Students build a habitat for a snail they found while gardening in the Outback Farm Sept. 16. Photo by Cade Schmidt//AS Review.

Getting up front with the Outback

Steve Harvey

When heading south beyond the Fairhaven stacks or going north through the meadow and plum orchard lays a 5-acre gem called the Outback Farm. The Outback was founded in 1972 after being an equipment storage site for Fairhaven construction; it was originally named “The Outback Pig Farm,” a place where students could live and learn the ways of sustainable growing and land use. At one point there was even a fire-fueled hot tub. Volunteers ran the Outback until 2006 when the Associated Students officially sponsored the program.

Today, the Outback has both a coordinator, Roby Ventres-Pake, and assistant coordinator, Steve Harvey. In addition, there is a crew of work study students and a budget funded by Fairhaven. There is even a quarterly publication called “What’s the Dirt,” with updates and spotlight articles such as ways to cook with garlic and forest garden activities.

The Outback core lies in the educational and community gardens, where students, staff and community member have a chance to garden for a day or reserve a plot and garden for years. If you want to learn how to grow organic food, the Outback is the place to be. Full of gardeners of different backgrounds and knowledge, there is always a friendly face to chat with, or to give a tip that the corn needs more nitrogen.

Beyond the kale beds, pumpkin patch and chickens of the main garden lays the forest garden with an herb garden, amphitheater and scattered fruit trees with countless ripe surprises waiting for students to find.

This summer, one of my favorite activities was walking around looking for fruit and sharing it with others. Getting dirty and working with the land is a beneficial experience, and from this, the Outback continues to grow. Garden growth is what we strive for. That growth comes in forms of knowledge, community, self-esteem, food and beauty.

So, if you want to find something new or just eat a carrot, wander into the Outback and see what’s going on. Work parties are every Sunday from 11 a.m. to 2 p.m., and weekly hours are posted on the Outback shelter blackboard. To reserve a plot, email me at as.outback.assistant@wwu.edu.

Environmental Center looks toward a future of potential

Hilary McGowan

Deep within the bowels of the Viking Union lays an office that has existed in some form for nearly 40 years. The Environmental Center, in VU 464, is a hub for students interested in issues surrounding the environment and the way humans interact with it. It was born out of the sweeping social change of the 1970s, a time when new ideas and radical new modes of thinking changed institutions of government, education, business and culture.

Much has changed in the 41 years since the first Earth Day. Global climate change has been catapulted into the forefront of international relations. Innovations in technology have opened up to create a “green collar” sector of jobs that has the potential to reduce unemployment. But with this increased interest and support comes an increased awareness of just how dire our situation is. Carbon concentrations in the atmosphere currently stand at 390 parts per million, well over the upper limit of 350 required to sustain human civilization.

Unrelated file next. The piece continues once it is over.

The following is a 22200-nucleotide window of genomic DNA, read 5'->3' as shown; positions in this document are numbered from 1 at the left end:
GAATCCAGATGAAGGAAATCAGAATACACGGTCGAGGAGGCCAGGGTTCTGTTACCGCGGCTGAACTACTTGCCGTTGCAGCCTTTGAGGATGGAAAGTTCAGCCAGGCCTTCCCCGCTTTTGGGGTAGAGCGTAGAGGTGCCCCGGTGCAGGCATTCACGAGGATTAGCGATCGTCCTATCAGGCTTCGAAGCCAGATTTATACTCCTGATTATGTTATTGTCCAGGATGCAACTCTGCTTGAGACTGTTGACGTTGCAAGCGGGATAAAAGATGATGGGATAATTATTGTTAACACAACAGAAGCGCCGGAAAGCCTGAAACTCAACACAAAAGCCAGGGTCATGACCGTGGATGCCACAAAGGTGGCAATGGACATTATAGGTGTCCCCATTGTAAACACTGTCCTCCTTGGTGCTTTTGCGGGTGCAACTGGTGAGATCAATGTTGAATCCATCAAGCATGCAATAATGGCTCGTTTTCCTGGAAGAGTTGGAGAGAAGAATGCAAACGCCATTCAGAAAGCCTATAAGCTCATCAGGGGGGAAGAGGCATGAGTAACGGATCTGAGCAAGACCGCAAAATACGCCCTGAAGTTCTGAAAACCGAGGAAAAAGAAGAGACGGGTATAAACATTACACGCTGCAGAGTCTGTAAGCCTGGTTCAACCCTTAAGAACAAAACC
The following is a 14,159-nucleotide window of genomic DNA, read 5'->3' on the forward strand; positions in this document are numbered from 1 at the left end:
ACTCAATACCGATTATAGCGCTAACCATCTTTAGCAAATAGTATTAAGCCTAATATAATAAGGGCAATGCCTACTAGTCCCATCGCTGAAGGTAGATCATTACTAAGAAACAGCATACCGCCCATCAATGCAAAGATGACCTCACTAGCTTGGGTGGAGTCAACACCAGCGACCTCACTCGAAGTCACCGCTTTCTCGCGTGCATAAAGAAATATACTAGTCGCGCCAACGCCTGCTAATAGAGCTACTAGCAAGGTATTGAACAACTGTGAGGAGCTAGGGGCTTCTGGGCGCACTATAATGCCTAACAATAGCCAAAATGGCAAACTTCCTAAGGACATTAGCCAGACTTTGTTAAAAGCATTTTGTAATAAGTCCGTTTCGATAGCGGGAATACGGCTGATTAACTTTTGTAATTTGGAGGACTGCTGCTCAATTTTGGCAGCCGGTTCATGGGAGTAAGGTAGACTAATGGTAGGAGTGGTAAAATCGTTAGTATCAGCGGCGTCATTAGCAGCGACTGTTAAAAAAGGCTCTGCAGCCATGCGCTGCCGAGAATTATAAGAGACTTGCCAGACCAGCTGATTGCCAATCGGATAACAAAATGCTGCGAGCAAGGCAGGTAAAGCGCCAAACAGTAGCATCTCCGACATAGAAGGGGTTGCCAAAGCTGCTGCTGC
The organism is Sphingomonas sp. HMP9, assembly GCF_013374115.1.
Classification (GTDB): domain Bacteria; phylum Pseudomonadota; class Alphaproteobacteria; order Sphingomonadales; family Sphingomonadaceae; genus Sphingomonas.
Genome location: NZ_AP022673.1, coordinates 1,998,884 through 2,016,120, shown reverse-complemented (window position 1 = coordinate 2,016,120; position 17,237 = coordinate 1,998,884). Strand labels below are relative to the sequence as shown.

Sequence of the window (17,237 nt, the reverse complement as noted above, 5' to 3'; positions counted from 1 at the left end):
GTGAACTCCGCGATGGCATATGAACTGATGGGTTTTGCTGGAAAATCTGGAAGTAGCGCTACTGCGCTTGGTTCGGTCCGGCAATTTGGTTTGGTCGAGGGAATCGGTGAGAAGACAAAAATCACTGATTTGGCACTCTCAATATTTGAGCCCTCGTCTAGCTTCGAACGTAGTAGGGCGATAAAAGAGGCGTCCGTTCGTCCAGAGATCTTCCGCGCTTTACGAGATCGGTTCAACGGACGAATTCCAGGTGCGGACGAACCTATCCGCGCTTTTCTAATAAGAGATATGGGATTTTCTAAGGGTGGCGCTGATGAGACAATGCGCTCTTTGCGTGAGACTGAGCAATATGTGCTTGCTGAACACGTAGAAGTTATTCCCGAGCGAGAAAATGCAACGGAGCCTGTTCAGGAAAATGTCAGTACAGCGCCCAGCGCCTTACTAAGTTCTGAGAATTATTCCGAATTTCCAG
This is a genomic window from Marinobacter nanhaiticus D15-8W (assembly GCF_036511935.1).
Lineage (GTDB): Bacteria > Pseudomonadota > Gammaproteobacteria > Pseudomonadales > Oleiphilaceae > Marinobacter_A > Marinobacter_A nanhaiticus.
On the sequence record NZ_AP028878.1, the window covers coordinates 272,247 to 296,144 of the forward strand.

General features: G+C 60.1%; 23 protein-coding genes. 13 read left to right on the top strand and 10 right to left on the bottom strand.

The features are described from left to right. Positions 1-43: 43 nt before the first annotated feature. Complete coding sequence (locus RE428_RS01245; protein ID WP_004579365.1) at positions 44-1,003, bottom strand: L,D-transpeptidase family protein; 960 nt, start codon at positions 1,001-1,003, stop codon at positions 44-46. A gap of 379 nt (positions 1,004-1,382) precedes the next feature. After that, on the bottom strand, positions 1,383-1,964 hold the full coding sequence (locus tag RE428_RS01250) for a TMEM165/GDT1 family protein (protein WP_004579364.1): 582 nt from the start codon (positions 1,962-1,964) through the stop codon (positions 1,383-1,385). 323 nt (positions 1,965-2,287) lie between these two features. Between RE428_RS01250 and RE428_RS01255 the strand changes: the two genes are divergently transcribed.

We live in time of possibilities. We can imagine a future of damaged ecosystems that become hostile to human life or we can envision a future of potential ­– one that includes renewable energy and resource conservation.

On the behalf of the Associated Students, we challenge all of Western to create the future they want to live in. With the adoption of the Green Energy Fee and the Alternative Transportation Fee into the office of Environmental and Sustainability Programs, the Environmental Center is now challenged to refocus its efforts to encompass environmentalism as it adapts to the modern world.

The opportunities offered by the Environmental Center range from a diverse array of environmental events, to what green jobs are available, to how to apply for funds from the University for renewable-energy projects. Our goals for the coming year include seeking student input for programming, increasing accessibility and becoming a resource for all students on campus. The Environmental Center strives to adopt a more comprehensive understanding of environmentalism that will engage and challenge all students. We invite you to participate in this conversation and take advantage of our open door policy.

Reduce, reuse, recycle: Sorting it out with the Recycle Center

Dulcinea Rattet

Here at the AS Recycle Center, our main goal is to reduce Western’s waste stream through our effective and primarily student-run recycling system. We have proudly been handling all of Western’s recycling since the ‘70s, and are looking forward to another year of productivity at the center.

Our laborers go around campus in large trucks to pick up all of the full recycling barrels from residential dorms, academic buildings and dining halls, and bring them back to the Recycle Center to sort all of the materials by hand. Then, we bring our sorted recyclables to Northwest Recycling to continue the process.

We collect roughly 4,000 pounds of recyclable materials a day that we sort through by hand, and during finals week of spring quarter that amount quadruples to 16,000 pounds a day on average. This year, we would really enjoy possibly giving more tours of the center to those who would like to know more about what we do and how we do it. 

Not only does the AS Recycle Center give students an opportunity to work toward a cause they are passionate about, it allows them to make a difference in the world they live in.